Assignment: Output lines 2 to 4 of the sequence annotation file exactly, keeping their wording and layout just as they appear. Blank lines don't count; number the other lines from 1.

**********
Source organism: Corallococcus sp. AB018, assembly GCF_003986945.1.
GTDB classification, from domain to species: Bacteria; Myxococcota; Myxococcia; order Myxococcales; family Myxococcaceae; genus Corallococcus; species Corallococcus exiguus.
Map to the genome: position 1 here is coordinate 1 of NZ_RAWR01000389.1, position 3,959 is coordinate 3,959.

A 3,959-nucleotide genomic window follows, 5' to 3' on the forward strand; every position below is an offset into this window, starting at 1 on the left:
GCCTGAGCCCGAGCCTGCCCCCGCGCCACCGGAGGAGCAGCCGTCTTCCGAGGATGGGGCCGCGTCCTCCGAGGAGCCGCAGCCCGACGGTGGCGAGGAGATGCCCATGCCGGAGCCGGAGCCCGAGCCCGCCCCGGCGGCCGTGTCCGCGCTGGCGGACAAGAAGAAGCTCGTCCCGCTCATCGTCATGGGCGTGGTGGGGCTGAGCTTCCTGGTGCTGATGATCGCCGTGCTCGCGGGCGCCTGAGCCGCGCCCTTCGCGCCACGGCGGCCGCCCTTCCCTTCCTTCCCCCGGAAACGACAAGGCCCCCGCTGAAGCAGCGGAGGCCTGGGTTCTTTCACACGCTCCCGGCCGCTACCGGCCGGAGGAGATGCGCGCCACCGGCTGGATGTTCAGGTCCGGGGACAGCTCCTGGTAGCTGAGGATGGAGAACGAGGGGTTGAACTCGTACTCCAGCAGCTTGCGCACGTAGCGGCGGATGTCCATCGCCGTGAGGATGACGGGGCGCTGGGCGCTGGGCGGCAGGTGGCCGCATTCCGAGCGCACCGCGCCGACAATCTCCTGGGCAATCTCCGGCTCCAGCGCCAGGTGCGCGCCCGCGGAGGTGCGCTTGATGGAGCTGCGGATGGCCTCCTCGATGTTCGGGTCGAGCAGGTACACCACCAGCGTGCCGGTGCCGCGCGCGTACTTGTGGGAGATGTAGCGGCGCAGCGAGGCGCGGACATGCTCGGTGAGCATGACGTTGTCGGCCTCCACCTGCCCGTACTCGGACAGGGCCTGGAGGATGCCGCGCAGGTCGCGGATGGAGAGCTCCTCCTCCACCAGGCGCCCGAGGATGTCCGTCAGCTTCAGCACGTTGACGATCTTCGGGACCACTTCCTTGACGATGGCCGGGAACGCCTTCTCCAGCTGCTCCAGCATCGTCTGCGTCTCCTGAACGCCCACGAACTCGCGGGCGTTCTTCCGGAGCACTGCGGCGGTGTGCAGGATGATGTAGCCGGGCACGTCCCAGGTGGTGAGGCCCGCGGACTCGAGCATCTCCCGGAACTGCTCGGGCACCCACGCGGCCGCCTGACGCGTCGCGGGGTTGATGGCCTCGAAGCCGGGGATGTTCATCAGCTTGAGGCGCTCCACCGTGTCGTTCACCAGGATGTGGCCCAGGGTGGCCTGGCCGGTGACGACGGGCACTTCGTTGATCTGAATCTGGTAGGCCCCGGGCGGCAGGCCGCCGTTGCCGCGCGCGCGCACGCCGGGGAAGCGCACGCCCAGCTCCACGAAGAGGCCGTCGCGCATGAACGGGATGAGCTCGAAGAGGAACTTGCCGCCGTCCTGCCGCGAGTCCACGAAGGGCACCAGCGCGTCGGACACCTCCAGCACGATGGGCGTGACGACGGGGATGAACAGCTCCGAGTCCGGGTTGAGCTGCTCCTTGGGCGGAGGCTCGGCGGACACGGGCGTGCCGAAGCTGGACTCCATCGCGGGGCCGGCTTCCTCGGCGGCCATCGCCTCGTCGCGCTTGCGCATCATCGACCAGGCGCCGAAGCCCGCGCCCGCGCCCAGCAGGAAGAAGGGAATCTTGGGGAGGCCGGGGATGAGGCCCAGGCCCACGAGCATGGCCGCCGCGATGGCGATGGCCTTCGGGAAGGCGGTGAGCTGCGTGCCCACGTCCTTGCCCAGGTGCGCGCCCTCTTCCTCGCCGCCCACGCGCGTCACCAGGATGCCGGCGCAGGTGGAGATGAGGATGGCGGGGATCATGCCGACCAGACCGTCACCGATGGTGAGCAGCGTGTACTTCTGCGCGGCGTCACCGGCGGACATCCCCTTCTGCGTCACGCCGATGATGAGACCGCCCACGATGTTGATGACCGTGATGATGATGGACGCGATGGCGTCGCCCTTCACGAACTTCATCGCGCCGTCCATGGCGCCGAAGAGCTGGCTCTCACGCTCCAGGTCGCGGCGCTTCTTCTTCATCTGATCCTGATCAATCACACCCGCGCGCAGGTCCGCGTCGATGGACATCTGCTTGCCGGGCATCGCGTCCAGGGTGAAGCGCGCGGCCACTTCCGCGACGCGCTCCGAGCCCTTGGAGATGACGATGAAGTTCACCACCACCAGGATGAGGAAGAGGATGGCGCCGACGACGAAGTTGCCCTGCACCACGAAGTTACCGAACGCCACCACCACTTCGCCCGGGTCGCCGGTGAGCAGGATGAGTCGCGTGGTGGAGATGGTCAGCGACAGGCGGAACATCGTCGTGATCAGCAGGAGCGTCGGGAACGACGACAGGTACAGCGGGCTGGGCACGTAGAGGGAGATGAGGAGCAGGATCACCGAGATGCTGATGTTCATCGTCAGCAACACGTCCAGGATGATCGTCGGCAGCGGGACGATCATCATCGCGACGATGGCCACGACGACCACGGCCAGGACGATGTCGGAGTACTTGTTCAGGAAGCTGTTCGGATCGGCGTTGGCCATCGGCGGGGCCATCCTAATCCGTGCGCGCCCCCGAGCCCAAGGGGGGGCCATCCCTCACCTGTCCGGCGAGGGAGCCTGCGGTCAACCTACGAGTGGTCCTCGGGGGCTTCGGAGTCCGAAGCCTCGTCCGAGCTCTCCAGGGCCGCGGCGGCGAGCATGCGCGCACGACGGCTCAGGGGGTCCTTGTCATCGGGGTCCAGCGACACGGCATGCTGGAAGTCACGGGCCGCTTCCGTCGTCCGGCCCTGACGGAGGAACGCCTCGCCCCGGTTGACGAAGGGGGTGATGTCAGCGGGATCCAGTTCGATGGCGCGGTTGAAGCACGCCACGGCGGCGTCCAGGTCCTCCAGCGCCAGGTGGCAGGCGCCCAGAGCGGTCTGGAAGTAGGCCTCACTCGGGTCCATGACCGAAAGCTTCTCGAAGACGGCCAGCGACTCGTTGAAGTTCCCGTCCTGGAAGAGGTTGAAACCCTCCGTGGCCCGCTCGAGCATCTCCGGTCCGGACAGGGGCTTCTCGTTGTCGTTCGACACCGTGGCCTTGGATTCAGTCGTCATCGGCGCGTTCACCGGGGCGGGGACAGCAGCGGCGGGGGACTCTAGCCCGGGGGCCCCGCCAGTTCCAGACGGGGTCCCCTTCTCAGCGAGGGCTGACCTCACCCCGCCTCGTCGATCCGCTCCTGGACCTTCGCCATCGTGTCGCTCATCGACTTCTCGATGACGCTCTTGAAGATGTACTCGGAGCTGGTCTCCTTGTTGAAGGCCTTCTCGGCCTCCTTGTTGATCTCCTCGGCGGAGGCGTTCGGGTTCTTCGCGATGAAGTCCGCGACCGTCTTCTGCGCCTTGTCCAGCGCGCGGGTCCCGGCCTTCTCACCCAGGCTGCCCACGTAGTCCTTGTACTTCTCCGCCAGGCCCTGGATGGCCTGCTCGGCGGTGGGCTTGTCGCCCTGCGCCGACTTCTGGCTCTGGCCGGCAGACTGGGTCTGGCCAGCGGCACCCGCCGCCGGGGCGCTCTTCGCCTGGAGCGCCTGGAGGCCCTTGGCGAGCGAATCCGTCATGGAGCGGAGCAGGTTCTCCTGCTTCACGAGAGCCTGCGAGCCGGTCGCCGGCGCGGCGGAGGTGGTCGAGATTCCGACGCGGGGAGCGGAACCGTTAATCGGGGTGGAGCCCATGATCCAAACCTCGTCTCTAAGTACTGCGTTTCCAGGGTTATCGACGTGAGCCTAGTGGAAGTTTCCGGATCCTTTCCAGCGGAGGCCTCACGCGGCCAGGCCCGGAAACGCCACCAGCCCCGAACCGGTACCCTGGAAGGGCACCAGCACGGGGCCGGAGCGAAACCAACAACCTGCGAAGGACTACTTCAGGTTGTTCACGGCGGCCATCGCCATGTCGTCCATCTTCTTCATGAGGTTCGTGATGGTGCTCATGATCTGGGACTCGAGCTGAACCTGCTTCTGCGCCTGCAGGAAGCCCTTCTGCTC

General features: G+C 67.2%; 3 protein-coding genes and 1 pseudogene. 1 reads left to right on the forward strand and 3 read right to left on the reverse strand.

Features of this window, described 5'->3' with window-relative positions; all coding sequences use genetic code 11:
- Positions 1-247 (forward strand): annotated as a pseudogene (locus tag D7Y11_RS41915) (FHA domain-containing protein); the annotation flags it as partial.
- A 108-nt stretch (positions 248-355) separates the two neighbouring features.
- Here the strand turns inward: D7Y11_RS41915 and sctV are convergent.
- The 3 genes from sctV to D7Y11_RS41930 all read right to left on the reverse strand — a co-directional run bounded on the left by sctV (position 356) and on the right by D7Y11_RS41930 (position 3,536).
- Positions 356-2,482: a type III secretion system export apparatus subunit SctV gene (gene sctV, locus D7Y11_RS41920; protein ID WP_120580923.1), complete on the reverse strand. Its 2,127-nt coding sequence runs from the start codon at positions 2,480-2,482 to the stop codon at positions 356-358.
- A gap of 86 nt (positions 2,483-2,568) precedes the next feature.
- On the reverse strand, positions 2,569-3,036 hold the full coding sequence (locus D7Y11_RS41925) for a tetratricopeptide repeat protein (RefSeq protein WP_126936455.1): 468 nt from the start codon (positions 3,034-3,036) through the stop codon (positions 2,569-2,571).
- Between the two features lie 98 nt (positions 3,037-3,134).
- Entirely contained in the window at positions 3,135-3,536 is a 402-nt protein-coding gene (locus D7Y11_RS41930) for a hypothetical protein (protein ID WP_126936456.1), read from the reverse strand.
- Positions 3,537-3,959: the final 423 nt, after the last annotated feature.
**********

GTDB classification, from domain to species: Bacteria; Myxococcota; Myxococcia; order Myxococcales; family Myxococcaceae; genus Corallococcus; species Corallococcus exiguus.
Map to the genome: position 1 here is coordinate 1 of NZ_RAWR01000389.1, position 3,959 is coordinate 3,959.

A 3,959-nucleotide genomic window follows, 5' to 3' on the forward strand; every position below is an offset into this window, starting at 1 on the left: